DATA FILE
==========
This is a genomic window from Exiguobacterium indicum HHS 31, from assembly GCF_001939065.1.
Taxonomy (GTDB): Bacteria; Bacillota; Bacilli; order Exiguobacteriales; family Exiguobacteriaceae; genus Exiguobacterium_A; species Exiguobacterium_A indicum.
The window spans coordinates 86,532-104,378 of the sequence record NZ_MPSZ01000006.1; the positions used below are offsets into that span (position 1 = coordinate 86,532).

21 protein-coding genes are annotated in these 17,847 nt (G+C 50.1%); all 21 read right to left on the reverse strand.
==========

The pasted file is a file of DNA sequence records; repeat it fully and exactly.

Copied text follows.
This is a genomic window from Exiguobacterium indicum HHS 31, from assembly GCF_001939065.1.
Taxonomy (GTDB): Bacteria; Bacillota; Bacilli; order Exiguobacteriales; family Exiguobacteriaceae; genus Exiguobacterium_A; species Exiguobacterium_A indicum.
The window spans coordinates 86,532-104,378 of the sequence record NZ_MPSZ01000006.1; the positions used below are offsets into that span (position 1 = coordinate 86,532).

21 protein-coding genes are annotated in these 17,847 nt (G+C 50.1%); all 21 read right to left on the reverse strand.